In the summer San Antonio belongs almost entirely to the British. It is they who make up by far the largest proportion of holidaymakers who come here during the main season to the beaches in Ibiza's biggest tourist centre on the west coast. During this time the British supermarkets and pubs open their doors and restaurants and there is a permanent place on the menu for fish and chips, baked beans and bacon. Since San Antonio has for decades been a favourite with the party-seeking tourists from Great Britain, it is almost not worth bothering with Spanish, as English is the main language used to communicate with the visitors here.
San Antonio, Ibiza's third-largest town and known in Catalan as Sant Antoni de Portmany, was for a long time no more than a small, sleepy village. In the 1950s the Spanish began to build huge hotel complexes on the shores of their country and Ibiza was also not spared from this fate. Today in the whole bay of San Antonio there is one large holiday hotel next to the other and unfortunately it is often a case of quantity being more important than quality.
A lot of the accommodation here offers its guests a beach almost on their doorstep. In the large bay, where the sheltered harbour is also located, you can find the majority of San Antonio’s beaches. These are mostly small sandy coves with sun-loungers and bars, with the beach of Playa Pinet being worth a special mention, as it is particularly charming with its tastefully designed reggae bar and is an ideal place to relax.
South of the town centre is San Antonio’s largest beach, the bustling town beach of Playa de S’Arenal. While you will mostly find people relaxing on the sandy beach, the long promenade lined with palm-trees resembles an entertainment mile with loud music, bars and beach clubs. There is a huge range of leisure activities on offer, ranging from taster diving sessions to artificial wave surfing.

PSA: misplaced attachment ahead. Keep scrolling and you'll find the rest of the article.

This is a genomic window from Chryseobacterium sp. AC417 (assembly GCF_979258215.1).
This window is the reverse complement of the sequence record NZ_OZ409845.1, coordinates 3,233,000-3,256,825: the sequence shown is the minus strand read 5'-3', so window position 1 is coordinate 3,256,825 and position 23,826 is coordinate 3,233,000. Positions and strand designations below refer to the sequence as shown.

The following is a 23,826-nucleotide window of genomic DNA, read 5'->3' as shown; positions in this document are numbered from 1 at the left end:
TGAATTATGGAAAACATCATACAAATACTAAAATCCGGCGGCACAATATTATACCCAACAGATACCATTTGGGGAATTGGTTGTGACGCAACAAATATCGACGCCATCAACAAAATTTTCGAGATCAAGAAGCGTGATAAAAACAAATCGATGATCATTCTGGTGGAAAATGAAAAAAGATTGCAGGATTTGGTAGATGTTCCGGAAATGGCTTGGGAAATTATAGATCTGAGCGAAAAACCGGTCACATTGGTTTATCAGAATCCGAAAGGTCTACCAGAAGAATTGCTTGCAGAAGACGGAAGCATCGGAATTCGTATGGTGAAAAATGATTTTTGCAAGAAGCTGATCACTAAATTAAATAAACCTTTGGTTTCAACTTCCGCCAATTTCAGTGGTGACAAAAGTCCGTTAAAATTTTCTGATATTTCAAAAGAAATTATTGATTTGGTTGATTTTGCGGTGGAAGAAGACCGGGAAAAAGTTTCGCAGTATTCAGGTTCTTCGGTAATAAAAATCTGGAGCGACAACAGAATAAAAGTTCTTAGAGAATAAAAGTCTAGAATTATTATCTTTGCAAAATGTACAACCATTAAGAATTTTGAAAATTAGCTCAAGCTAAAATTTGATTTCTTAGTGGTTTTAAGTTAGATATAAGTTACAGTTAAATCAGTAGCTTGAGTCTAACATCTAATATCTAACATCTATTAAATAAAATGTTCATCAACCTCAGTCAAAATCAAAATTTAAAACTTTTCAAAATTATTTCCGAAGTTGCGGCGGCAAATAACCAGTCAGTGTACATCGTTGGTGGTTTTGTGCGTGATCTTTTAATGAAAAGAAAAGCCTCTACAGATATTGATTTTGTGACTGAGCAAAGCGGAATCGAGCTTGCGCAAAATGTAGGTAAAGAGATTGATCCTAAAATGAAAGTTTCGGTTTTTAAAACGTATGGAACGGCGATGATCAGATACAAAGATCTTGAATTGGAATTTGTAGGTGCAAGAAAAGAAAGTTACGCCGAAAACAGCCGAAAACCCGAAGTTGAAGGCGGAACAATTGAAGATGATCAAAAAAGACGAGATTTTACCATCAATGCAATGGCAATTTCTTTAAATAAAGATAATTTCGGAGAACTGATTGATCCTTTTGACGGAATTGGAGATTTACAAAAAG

Due to its location on the west coast, San Antonio is the perfect place to watch the sun setting over the sea. One of the most popular places for this is the Café del Mar, which is known for its gentle chill-out sounds. Music lovers from all over the world can enjoy this characteristic sound, which is captured every year on a compilation album. Once the sun has disappeared behind the horizon, the party people move on from Café del Mar to the nearby West End, an area of the town centre based around the street of Carrer de Santa Agnès, the epicentre of San Antonio’s party scene. Numerous promoters try to outdo each other with drink deals to fill the dance floors of their nightclubs.
Just a few kilometres outside the party town it is considerably calmer and the stunning natural scenery of the island takes over from the faceless architecture of mass tourism. In the small bay of Cala Salada pine forests, stunning red cliffs, soft sand and turquoise-blue water create a real eye-catcher among the beaches of Ibiza. West of San Antonio are some of the most famous and most popular beaches in Ibiza. At Cala Bassa sun worshipers flock to enjoy the sun and the soft sand and behind the beach are the large grounds of the Cala Bassa Beach Club (CBBC). Families and water-sport enthusiasts can have fun in the shimmering, turquoise sea at Cala Tarida. A classic on the western tip of Ibiza is Cala Conta with its great view of the nearby island of Illa des Bosc.
The south-western region of Ibiza, which can be reached from San Antonio in less than half an hour's drive, is dominated by large pine forests that spread across a mountain range. Near the picturesque village of Sant Josep is the Sa Talaia, the highest mountain on the island. In this area the beaches are mostly to be found in small, sheltered bays, surrounded by a lot of nature. The quiet resorts of the south-west usually blend nicely into the landscape. For example, in Cala Vedella there are small hills with white villas and a lot of greenery above a bay which is sheltered from the open sea by rock ledges, creating the appearance of a natural swimming pool.
"Chill out to the sound of reggae"
"Home of the world famous Café del Mar"
"Colorful beach with a well-known beach club"
"Small town beach with not much charm"
"Young, wild and free"
"Action in the water for families"
"Compact town beach"
"A real eye-catcher for nature lovers and snorkelling fans"
"The quiet version of San Antonio"
"Brits, booze and beach clubs"
"Brits and lots of concrete hotels"